Europe pinning hopes on Obama to repair US rift

By Catherine Field

PARIS - Europeans are eyeing United States election day with a passionate longing for victory by Senator Barack Obama after the catastrophic years of the Bush presidency.

If they had the chance to vote, Europeans, depending on their country, would plump for Obama by as much to four to one over Senator John McCain, according to opinion polls.

When Obama did a three-nation European tour in July, he was courted by top politicians as if he were already in office, and a crowd of 200,000 people in Berlin gave him a frenzied welcome.

Obama's many supporters describe him as an ideal candidate for repairing transatlantic ties after President George W. Bush, who destroyed goodwill in Europe like a pyromaniac in a paper mill.

"After eight years of the culturally alien, politically incompetent high-handed George W. Bush, the transatlantic relationship needs a positive figure with which it can identify more urgently than at any time in its history," says Thomas Klau of the European Council on Foreign Relations think-tank.

Obama "is definitely more capable of offering the Europeans a vehicle for their positive projections [of the United States] than the oddball John McCain."

Added to Obama's perceived freshness, humility and curiosity about the world is his advantage of skin colour, say European commentators.

To have a black president would help the US overcome the toxic legacy of racism and reinvent itself at a time of deepening crisis and flagging confidence.

"The Democratic candidate has clearly shown that he offers the better chance of restoring American self-confidence," the Economist of London says. Obama's victory "would salve, if not close, the ugly wound left by America's history."

And, to many in continental Europe's immigrant underclass, Obama's rise from poverty to the White House is a beacon of hope. In the Seine-Saint-Denis, a tough district in the Paris region, locals have set up an "Obama support committee," organising a petition to ask him to come to France, and dispatched 19 people to Washington in the hope of meeting him after his hoped-for election.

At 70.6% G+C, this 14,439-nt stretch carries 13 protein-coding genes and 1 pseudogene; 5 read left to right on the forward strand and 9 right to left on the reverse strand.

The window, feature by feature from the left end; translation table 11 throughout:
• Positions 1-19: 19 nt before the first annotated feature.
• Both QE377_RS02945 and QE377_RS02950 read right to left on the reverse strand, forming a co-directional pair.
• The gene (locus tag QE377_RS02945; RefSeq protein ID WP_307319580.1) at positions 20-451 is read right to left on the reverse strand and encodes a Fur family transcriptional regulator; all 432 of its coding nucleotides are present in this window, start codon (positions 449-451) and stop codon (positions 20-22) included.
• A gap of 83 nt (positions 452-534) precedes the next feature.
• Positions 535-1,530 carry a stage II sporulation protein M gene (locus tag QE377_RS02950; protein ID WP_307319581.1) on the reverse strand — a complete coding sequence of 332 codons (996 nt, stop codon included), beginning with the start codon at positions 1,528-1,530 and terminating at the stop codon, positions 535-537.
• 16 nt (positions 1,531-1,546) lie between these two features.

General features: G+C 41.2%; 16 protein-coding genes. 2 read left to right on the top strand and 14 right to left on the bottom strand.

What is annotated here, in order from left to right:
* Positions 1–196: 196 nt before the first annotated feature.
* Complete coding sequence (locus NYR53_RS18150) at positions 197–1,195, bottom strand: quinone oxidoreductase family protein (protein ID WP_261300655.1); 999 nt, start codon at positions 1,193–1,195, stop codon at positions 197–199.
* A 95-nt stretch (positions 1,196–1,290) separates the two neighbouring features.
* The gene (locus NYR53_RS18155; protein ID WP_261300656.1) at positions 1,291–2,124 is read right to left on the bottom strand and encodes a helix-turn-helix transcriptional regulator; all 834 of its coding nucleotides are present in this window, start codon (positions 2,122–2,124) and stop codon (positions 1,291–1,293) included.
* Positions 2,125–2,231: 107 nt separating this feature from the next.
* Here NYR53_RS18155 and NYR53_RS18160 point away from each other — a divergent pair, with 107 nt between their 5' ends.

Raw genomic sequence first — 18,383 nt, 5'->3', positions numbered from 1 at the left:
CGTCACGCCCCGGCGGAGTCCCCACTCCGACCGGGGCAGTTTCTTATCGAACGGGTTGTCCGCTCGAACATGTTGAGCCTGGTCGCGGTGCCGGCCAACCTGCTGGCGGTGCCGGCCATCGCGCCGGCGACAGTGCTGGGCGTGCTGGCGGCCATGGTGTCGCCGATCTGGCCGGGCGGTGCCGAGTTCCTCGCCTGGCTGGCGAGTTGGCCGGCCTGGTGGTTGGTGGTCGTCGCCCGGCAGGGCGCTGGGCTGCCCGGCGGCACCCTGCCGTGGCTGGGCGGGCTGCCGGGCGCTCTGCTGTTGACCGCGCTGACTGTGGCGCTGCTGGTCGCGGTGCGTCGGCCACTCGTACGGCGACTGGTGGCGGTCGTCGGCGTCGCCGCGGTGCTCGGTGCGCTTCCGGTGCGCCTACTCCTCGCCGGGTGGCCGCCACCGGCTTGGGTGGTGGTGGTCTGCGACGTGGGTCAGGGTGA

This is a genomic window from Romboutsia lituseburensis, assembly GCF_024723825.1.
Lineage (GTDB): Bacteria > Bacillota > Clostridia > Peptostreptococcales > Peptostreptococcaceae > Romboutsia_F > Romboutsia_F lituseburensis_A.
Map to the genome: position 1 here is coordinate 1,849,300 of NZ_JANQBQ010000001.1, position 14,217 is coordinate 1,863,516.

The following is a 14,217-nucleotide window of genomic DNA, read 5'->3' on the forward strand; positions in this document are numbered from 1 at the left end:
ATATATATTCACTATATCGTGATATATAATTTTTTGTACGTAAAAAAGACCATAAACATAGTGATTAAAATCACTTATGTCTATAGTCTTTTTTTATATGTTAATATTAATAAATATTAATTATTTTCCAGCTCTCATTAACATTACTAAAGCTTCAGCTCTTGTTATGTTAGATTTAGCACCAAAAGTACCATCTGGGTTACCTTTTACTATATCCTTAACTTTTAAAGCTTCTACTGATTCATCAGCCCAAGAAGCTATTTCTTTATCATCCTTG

"People identify with him and his life story," says Jean-Claude Tchicaya of Devoirs de Memoire, an association that campaigns for French politics to bring in more people of Arab, African and other heritage.

Europe's nightmare experience with Bush dates back to March 2001, when he quit the Kyoto Protocol less than two months after taking office. The walkout by the world's biggest carbon polluter triggered shock and incomprehension among environmentally conscious Europeans that is hard to exaggerate.

Goodwill towards America returned after the September 11 terrorist attacks in 2001 but began to evaporate once more when Bush began the march to war on Iraq.

Factor in Europe's dislike of Guantanamo Bay, America's rejection of the International Criminal Court to try war criminals, Bush's plans to build a missile defence system in Poland and the Czech Republic, as well as a long string of trade squabbles, and European-US relations are at their lowest ebb since World War II.

McCain, compared to Bush, would certainly be a big improvement over Bush, in European eyes. The 72-year-old has long been committed on climate change, even in the face of deep hostility from within his Republican Party, and is a champion of free trade.

- NZ Herald

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